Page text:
Recent figures from the Office for National Statistics (ONS) have revealed that there has been a record decrease in the number of coronavirus deaths.
Since the two weeks before the lockdown, England and Wales have seen a decrease in the number of people dying from the coronavirus pandemic.
During the week that ended 10 July, figures revealed that 283 people had died because of the coronavirus – down from 418 a week earlier and from 8,000 at the height of the crisis in early April.
This is the lowest figure since the week that ended ten days before Prime Minister Boris Johnson`s announced the strict measures to limit the spread of the virus.
According to the ONS, 8,690 deaths were recorded in the week to July 10, 560 fewer than the five-year average of 9,250. In the same week, deaths care homes and hospitals were also below the five-year average (283 and 901 deaths lower respectively).
Professor Carl Heneghan, director of the Centre for Evidence-Based Medicine at Oxford University, said: “The last four weeks have seen fewer deaths than the five-year average. This week saw 560 fewer deaths than the five-year average, and the last four weeks, 986 fewer deaths have occurred compared to the five-year average.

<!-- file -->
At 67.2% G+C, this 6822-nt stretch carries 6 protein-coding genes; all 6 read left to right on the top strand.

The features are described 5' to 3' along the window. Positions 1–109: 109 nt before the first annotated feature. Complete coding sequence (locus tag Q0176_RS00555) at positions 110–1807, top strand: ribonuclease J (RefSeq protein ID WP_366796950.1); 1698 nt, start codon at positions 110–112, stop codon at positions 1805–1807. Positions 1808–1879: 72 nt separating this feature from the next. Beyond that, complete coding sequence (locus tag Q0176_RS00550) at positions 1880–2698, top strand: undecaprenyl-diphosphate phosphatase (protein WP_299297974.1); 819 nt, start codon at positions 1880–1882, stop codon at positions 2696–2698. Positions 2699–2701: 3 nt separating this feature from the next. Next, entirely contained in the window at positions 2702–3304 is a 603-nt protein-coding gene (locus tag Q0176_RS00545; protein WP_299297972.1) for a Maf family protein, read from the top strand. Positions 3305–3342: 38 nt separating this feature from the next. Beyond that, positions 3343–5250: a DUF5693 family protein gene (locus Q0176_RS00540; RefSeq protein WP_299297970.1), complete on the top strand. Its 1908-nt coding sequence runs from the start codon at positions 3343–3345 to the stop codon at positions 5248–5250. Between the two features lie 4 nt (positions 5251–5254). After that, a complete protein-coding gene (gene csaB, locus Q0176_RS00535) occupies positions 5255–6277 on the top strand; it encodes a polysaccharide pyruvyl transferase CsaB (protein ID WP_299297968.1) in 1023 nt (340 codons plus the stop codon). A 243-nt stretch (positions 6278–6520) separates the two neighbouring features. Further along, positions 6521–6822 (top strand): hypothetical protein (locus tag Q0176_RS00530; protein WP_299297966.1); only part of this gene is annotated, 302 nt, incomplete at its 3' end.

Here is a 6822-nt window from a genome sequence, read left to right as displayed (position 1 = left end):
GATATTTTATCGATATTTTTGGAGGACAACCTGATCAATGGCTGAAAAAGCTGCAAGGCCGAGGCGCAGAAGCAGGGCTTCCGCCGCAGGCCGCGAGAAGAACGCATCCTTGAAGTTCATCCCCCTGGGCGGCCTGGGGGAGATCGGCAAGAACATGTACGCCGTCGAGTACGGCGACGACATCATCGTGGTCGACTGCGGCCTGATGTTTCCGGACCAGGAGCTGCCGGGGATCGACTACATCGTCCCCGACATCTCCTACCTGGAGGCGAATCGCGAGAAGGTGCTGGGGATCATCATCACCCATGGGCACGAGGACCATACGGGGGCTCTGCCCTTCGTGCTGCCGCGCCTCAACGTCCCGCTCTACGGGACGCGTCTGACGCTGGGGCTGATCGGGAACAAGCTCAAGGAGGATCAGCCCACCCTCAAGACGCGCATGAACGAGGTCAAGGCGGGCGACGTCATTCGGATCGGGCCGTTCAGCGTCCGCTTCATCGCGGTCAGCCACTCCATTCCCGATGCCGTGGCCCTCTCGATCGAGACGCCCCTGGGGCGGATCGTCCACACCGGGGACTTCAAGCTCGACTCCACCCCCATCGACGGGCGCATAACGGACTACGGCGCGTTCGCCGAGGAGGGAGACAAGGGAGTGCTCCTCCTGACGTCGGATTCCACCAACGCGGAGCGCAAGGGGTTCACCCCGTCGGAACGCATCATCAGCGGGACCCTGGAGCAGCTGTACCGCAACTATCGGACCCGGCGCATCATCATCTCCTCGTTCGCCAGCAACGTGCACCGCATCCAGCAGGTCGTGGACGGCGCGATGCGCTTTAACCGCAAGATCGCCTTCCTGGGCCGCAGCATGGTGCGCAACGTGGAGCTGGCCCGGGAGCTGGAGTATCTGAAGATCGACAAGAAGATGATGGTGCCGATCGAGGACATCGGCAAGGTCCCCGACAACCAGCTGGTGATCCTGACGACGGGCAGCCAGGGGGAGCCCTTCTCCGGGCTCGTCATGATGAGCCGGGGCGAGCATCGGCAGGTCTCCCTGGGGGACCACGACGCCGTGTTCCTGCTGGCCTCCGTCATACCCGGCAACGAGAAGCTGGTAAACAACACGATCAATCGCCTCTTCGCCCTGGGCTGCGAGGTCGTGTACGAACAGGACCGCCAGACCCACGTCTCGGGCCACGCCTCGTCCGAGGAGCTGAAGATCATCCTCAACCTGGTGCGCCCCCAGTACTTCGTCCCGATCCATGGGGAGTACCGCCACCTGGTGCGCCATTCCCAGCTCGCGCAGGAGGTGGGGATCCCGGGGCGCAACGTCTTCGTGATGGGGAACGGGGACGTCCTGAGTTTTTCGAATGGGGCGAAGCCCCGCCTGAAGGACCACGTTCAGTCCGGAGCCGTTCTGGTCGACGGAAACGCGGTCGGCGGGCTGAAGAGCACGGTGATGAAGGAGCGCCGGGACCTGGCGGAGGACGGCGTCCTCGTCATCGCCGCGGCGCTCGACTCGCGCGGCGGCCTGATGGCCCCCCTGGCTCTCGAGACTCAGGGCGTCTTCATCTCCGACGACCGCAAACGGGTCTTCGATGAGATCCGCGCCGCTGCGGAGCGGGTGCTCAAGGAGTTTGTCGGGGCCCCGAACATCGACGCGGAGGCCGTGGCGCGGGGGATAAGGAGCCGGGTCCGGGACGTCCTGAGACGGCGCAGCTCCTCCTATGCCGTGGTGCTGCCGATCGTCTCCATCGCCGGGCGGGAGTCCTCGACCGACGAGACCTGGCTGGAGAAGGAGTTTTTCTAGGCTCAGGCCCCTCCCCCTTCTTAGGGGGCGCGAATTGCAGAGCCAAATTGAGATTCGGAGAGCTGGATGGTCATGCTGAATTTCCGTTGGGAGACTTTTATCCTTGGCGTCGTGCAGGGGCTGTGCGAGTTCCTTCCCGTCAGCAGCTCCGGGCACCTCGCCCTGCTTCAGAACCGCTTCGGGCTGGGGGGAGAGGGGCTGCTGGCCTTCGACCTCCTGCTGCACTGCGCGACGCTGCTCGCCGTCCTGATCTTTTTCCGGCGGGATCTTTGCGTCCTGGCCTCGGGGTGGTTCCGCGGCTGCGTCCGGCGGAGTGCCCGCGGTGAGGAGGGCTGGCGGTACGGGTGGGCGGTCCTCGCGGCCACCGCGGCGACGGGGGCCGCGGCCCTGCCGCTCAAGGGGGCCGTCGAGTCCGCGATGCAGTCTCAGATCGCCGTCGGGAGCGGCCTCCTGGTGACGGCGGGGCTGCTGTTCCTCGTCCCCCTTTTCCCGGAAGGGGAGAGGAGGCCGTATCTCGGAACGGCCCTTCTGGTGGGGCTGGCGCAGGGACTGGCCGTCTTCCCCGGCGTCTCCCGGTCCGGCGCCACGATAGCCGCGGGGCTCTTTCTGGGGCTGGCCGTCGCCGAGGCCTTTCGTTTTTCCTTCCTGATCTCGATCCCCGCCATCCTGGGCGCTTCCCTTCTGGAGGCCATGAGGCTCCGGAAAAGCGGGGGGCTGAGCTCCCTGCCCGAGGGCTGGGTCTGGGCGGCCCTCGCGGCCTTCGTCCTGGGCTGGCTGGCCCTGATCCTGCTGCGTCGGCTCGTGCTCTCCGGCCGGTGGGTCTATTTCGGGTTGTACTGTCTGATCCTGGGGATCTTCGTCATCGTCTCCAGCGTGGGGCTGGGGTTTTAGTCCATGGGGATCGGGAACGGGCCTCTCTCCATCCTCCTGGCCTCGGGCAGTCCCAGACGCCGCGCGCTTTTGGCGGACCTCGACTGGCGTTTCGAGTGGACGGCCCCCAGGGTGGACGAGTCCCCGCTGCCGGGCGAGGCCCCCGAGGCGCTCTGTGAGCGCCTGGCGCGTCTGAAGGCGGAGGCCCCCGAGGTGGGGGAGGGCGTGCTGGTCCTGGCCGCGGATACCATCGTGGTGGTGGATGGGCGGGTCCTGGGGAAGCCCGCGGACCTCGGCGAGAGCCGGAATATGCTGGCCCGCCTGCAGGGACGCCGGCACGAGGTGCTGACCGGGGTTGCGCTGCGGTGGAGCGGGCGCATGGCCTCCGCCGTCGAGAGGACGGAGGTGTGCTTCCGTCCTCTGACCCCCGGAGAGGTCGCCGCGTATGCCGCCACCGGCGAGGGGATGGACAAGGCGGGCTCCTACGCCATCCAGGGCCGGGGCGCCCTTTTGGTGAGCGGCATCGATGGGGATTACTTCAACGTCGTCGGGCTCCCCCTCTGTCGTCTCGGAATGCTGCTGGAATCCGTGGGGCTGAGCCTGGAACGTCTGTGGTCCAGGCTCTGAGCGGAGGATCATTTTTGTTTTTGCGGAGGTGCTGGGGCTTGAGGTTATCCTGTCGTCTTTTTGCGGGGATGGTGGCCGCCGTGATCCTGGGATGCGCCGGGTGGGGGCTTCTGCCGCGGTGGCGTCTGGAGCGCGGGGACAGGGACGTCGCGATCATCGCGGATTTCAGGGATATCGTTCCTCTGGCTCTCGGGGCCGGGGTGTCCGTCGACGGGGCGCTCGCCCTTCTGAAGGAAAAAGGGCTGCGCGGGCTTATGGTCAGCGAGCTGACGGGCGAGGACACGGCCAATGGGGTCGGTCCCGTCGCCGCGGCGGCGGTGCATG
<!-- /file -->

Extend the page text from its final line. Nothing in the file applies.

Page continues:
“This significant trend in reducing deaths compared to the average is likely due to deaths occurring a few months earlier in the frail and the elderly from Covid-19. It will be essential to observe over these weeks whether this trend continues.”
Last week, Number 10`s scientific advisory panel acknowledged that the coronavirus outbreak is slowly decreasing and separate official figures suggested the number of infections in Europe per day is still 2,000.